Mermaid Spotlight: Mermaid Essie
Written By13 Dec 2018
How did you get your start?
I can honestly say that I never intended for mermaiding to become such a huge part of my life. I was visiting family in the Philippines a few years ago and I remember seeing an advertisement for a mermaid school not far from where my family lived. My cousins and I decided to go for it. We spent the day swimming as mermaids and I fell in love with it instantaneously. As soon as our session ended, I ran up to my family and excitedly told them that I was going to become a mermaid. For the rest of my stay, one of my cousins kept calling me the "frustrated mermaid" whenever I talked about how much I wanted my own tail. When I got back to the US, I bought my first tail, and the rest is history!
What did your first tail look like?
The first ever tail I swam in pink and yellow and I used these colors when I designed my silicone tail. I fell in love with being a mermaid while swimming in the Philippines and it represented my start as a mermaid. I wanted to commemorate that, so both my first fabric tail (the one I wore in the Philippines) and my silicone tail have similar color schemes.
What's your favorite thing to do on land?
I love being in the wilderness, especially mountainous regions. I love camping, hiking, backpacking, skiing, and going to remote areas to string up a hammock and read a good book. I grew up in the Pacific Northwest doing all of these things with my family and friends, and I really can't think of anything better than to be outside in nature.
What is your favorite spot to dive and do your mermaid thing?
This is hard! I've swam in so many beautiful locations, but if I had to pick, I'm going to go with my home in the Philippines. The natural beauty of the Philippines is beyond compare - it has gorgeous coral reefs, abundant wildlife, crystal clear waters, and the water temperature is perfect year-round! As a mermaid, I can't really ask for more.
What's your favorite underwater animal?
I'm obsessed with anglerfish, although I'm fond of all deep ocean creatures! I find anglerfish utterly fascinating and I love learning about how they evolved and adapted to such extreme living conditions. Honestly, if I could go anywhere in the world, I'd love to swim down to the Mariana Trench and swim with all the interesting fish down there!
What's your favorite thing about being a mermaid?
This is a two parter!
First, ocean conservation. This is a deeply personal issue for me; I hold a master's degree in environmental policy and I grew up constantly spending time in wilderness areas. The reason I went into environmental policy was because I wanted to ensure that our environment is protected. It's a long, hard fight, and sometimes its easy to feel like change isn't happening. It's different when I wear a tail though. When I'm a mermaid, kids want to come to talk to me, they want to hear what I have to say, and I get to connect with them on a completely different level. Instead of spending hours wading through complex legal documents and reports, I get to read to kids about the ocean, teach them about single-use plastics, recycling, and other ways they can help out. I like to think of mermaiding as the "fun" side of my conservation work :)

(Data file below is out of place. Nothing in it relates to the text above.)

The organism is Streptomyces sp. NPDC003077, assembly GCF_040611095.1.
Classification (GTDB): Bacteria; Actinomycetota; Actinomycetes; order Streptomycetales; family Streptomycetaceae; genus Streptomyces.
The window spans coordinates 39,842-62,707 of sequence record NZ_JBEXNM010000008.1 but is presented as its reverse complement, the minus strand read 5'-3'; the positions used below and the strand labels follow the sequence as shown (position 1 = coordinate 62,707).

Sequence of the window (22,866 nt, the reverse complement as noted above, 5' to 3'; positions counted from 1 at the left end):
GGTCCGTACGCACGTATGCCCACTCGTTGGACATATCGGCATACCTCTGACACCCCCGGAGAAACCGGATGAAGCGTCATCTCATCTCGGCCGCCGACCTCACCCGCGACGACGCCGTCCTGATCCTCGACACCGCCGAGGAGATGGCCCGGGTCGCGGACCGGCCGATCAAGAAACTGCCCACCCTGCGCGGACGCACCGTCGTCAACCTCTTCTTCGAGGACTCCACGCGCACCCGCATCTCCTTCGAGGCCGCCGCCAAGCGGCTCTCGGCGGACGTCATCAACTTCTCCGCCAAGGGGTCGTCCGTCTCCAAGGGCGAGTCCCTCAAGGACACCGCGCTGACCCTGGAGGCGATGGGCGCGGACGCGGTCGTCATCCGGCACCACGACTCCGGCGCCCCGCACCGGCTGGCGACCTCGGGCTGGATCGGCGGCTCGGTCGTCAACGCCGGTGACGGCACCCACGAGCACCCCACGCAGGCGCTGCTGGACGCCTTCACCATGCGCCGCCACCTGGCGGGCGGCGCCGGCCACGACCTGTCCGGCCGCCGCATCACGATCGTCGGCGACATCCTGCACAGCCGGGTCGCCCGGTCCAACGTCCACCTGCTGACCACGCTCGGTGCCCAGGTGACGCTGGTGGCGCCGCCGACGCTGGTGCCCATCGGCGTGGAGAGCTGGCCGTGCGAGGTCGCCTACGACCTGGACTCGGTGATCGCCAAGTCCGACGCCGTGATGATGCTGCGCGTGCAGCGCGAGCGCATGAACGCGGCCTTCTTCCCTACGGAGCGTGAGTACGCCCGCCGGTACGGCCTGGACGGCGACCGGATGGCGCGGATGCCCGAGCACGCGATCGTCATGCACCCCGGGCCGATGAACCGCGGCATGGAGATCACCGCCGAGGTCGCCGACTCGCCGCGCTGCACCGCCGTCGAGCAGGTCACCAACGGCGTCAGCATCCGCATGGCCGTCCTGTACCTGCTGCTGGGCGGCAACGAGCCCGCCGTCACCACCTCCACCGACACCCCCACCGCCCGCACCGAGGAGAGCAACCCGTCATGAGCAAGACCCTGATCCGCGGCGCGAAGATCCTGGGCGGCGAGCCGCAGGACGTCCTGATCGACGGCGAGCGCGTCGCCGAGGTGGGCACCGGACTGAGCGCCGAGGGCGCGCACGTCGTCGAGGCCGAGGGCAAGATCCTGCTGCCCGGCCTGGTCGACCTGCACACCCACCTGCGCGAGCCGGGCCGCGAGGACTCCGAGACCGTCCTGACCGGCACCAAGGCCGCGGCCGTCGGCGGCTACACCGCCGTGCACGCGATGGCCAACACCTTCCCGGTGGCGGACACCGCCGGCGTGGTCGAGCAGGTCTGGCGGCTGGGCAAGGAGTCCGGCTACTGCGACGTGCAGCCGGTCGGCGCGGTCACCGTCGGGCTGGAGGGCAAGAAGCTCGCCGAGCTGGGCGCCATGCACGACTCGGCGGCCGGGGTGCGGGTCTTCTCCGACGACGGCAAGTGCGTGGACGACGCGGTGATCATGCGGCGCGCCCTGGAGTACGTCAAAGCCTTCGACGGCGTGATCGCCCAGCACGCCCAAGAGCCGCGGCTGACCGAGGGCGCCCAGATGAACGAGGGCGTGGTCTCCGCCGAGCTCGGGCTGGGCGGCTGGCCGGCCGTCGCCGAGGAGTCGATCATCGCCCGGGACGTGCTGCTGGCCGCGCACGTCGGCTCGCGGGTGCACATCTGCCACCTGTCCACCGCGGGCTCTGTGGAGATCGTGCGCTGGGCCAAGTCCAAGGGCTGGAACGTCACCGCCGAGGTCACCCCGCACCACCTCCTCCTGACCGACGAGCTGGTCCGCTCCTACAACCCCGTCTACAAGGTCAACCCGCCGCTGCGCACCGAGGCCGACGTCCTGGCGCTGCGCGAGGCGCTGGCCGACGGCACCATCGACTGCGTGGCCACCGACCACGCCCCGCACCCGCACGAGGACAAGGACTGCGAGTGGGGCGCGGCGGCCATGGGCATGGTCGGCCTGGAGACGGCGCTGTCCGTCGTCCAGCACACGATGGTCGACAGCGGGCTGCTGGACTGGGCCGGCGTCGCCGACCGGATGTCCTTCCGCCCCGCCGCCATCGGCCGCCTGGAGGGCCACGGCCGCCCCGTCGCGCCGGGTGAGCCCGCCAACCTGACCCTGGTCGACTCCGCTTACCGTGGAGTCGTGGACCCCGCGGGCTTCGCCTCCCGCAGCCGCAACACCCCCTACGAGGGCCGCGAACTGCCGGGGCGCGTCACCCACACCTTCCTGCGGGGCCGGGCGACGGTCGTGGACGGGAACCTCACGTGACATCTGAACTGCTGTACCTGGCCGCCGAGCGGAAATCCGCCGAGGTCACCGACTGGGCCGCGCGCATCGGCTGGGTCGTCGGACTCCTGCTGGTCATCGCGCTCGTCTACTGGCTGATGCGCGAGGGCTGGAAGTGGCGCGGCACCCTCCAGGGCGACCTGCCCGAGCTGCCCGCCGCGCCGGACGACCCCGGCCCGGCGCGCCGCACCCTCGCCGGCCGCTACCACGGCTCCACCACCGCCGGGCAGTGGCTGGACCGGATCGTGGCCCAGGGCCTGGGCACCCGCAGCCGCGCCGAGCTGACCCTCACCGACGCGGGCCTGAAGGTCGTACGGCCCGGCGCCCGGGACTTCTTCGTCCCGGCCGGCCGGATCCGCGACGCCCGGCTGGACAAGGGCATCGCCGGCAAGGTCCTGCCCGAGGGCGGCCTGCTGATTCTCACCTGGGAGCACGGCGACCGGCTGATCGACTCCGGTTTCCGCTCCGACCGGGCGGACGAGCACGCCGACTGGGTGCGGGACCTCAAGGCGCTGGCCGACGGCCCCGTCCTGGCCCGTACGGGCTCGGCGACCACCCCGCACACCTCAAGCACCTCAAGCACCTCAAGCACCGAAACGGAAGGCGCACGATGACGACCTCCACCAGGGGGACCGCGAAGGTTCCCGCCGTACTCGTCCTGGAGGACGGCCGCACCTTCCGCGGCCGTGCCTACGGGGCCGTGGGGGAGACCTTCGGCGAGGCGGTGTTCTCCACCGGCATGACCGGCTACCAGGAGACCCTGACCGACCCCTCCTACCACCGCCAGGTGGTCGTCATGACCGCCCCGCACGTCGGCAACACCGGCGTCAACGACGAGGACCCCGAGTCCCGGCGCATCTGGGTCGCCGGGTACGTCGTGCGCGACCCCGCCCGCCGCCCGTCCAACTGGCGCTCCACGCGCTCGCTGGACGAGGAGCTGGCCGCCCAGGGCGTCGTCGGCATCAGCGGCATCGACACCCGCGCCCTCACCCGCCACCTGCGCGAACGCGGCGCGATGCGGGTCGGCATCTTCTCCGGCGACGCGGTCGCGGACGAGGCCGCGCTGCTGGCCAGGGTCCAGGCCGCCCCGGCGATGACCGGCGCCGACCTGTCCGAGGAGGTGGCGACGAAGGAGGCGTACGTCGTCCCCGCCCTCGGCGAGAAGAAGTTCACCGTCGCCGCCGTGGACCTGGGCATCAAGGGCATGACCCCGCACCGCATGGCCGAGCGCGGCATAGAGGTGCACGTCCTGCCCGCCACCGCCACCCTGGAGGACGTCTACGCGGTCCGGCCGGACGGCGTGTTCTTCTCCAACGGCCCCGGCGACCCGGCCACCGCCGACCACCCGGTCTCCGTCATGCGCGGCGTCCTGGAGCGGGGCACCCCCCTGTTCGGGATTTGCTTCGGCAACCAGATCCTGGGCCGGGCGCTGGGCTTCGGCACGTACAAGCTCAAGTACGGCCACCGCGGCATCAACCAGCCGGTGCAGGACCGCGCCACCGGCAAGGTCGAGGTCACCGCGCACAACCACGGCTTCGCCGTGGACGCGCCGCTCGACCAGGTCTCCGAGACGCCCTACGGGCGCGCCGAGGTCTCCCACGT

Second, freediving. Like most things in my mermaid career, I kind of stumbled upon this on accident. I had just started my journey and I was obsessed with anything mermaid related. I was watching H20: Just Add Water when I learned that people could get freediving certifications, compete, and learn how to become literal mermaids (sans tail). I signed up for a course and I loved everything about it. I loved being able to push myself to swim just a little bit deeper, to hold my breath just a little bit longer. In fact, I love it so much that I'm actually about to depart for my freediving instructor's training in a couple weeks!
How can we (your mermaid friends) help the ocean, our home?
To everyone out there, with or without a tail, you can help protect the ocean! Far too many people think that the ocean is too large and what they do won't make a difference. In my economics courses, we called this a "drop in the bucket" problem, but this is the wrong way to think about it. The ocean is massive, but that doesn't mean people don't have any impact. How often do people assume it won't make a difference if they use a single-use straw? Or that it won't matter if they use only one disposable cup? Just one piece of litter in the ocean shouldn't hurt anything, right? Wrong. These things add up. The ocean is saturated with pollution, and it's not because one person threw one disposable cup into its waters. It's because too many of us made this decision. Now think of it this way. What happens if one person says no to using single-use plastics? What if one person decided to recycle their clothing instead of throwing it away? When we each make the decision to be more environmentally conscious, our actions will add up. At the end of the day, if you want to make a difference, you have to start with you. Every little bit counts!